Wow! What a way to start the holiday weekend!
To recap: the Cleveland Cavaliers have traded for Utah guard Donovan Mitchell. In exchange, they gave up Lauri Markkanen, Collin Sexton, rookie Ochai Agbaji, three firsts, and two first-round pick swaps.
The Cavs had been on the fringes of the Donovan Mitchell sweepstakes for weeks but swept in with a strong offer after the Knicks refused to give up what Utah wanted. The package might’ve been Utah’s second choice, but it’s a nice haul. Markkanen was a highly-touted big man with a smooth stroke and surprising athleticism. Injuries and inconsistency have taken some of the shine off the Finnish apple, but he still started for the Cavs last year and performed decently while playing out of position as a small forward. Markkanen can’t protect the rim, but he was better than expected defending in space and is a proven shooter. At just 25, he can still improve, and he has shown enough upside on offense to be worth Utah’s time.
Sexton is an interesting player because it’s so easy to tell any story you want about him. He’s just a season removed from scoring 25 points per game on excellent shooting splits. High-usage, efficient scorers are the hardest archetype to find in the NBA, which should have made Sexton a sought-after commodity.
And yet, he lingered in restricted free agency without much interest from the Cavs or the rest of the league. Sexton rightly saw himself as worthy of mansion money, but he has enough warts to concern the people who sign checks. For one, he belongs to the Russell Westbrook school of defense: he tries hard on the ball and makes mean faces, but it doesn’t actually add up to anything helpful in a team setting. For another, teammates have repeatedly accused him of ballhoggery over the years, which is a tough reputation to shake even when it’s unwarranted. He’s also small, an issue when paired with the Cavs’ ascendant point guard Darius Garland.
The final piece, Ochai Agbaji, is a rookie 3-and-D player who should fit nicely onto just about any team, but concerns about his age and athleticism had draftniks questioning his ceiling.
Three picks and two pick swaps (notably, the Cavs still have their 2024 first-round pick, when a certain superstar’s scion becomes draft-eligible) are also tasty, and the Jazz have to be pleased to come away with three flawed-but-interesting young players and a bevy of picks. Sexton, in particular, is not my cup of tea but has shown enough that he deserves another chance at big minutes. He immediately steps in as the most proven commodity in Utah and should get as many shots as he wants (and he wants a lot of shots). I’ll watch his progress with interest.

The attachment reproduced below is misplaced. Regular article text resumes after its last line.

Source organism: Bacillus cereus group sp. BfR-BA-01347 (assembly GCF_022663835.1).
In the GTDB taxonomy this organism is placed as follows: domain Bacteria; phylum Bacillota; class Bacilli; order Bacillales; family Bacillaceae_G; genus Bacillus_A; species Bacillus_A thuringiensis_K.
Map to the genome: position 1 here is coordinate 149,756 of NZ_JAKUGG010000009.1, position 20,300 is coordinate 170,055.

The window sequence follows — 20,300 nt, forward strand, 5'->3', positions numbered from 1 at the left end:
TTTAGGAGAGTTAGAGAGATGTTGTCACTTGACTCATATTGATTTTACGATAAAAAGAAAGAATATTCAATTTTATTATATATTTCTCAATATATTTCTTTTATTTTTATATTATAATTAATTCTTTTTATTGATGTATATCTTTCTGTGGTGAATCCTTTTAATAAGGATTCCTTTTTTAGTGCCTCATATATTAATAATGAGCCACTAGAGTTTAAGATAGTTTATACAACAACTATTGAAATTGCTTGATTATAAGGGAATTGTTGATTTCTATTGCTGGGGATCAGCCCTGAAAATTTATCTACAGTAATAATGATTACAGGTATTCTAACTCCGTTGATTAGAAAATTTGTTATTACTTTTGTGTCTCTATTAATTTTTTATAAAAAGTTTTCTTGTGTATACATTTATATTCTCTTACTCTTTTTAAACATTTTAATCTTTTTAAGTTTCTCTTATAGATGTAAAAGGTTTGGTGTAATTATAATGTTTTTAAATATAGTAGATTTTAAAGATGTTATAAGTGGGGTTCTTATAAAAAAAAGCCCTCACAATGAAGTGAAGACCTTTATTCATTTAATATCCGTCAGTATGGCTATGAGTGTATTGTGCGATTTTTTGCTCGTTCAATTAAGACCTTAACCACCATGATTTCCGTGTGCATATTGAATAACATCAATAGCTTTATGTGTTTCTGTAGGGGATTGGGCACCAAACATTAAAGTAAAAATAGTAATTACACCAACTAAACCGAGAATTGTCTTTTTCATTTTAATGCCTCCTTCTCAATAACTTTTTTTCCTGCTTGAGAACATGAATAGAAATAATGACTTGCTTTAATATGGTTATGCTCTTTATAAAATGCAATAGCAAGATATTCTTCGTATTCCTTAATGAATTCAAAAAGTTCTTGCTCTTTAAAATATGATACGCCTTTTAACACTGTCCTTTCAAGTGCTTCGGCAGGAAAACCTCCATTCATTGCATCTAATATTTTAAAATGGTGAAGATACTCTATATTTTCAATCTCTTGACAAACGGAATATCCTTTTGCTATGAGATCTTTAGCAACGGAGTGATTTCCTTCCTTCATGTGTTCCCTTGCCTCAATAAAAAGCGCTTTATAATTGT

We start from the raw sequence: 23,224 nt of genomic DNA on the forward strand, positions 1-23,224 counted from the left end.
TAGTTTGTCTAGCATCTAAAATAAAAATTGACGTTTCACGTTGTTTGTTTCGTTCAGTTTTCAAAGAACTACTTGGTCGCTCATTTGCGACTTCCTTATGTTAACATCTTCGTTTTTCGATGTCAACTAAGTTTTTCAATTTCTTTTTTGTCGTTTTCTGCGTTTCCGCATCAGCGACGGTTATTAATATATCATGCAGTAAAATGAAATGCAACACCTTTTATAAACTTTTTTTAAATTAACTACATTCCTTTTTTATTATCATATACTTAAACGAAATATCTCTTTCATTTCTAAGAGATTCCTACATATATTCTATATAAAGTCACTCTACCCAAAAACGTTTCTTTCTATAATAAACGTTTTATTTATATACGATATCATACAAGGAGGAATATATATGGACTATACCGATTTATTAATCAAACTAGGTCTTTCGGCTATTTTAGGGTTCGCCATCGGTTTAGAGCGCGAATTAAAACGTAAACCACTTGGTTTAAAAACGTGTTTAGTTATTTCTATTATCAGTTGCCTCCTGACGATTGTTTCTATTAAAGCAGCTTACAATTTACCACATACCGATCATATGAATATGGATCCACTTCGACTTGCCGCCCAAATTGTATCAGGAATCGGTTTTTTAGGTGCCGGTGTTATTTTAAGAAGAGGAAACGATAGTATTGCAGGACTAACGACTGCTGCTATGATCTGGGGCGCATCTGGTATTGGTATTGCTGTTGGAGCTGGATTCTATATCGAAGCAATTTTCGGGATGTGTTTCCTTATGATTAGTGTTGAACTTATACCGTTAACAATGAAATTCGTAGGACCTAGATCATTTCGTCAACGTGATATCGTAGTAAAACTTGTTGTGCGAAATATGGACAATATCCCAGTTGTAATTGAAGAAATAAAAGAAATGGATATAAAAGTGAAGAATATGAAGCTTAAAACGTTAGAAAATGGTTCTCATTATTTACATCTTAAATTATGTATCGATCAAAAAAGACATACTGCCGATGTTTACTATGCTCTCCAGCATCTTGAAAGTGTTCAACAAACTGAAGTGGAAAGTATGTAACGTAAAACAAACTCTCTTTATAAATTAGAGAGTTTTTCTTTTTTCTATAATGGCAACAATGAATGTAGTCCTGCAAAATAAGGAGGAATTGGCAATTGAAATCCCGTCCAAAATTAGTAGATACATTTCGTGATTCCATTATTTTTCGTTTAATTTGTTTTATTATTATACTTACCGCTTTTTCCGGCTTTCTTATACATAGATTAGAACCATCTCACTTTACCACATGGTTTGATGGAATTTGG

But that’s enough about the Jazz. They’re rebuilding, and they’ve done a great job maximizing their value by trading Rudy Gobert and Donovan Mitchell. At this point, further talk about Utah becomes speculation. Let’s get to the meaty stuff.
To summarize the tweet above, Donovan Mitchell is really good at basically every offensive skill. He’s the generationally wealthy man’s Collin Sexton.
Spider can score from all three levels; he’s an underrated passer who has averaged over five assists per game each of the last two seasons; he can bomb off the dribble or the catch. He has a handle as tight as an anaconda’s embrace and hops like a kangaroo— don’t forget that he won the dunk contest just a few years ago.
Mitchell’s a superb driver, equally capable of blowing by flat-footed defenders or bumping bigger players out of the way:
Mitchell is adept at using his elbow and shoulders to knock defenders off-balance and create easy scoop layups for his long arms (he shot 65% at the rim, an astonishing figure for someone who stands 6’3” with thick socks). He’s a master of change of pace dribbles and stutter steps, living his whole life in staccato.
Teams have to respect the pull-up three-pointer, and Donovan knows how to use that gravity to his advantage. He loves to split pick-and-roll defenses and trusts his athleticism and skill to carry him through or around rotating defenders that are always a half-beat late:
The uneasy relationship between Mitchell and Gobert overshadowed both players’ individual talents. Mitchell’s passing, in particular, is underrated. Jarrett Allen and Evan Mobley should feast on the alley-oops that Donovan honed playing next to Gobert. Mitchell is also more than capable of the classic drive-and-kick, and he’s able to sling difficult passes to open players with both hands.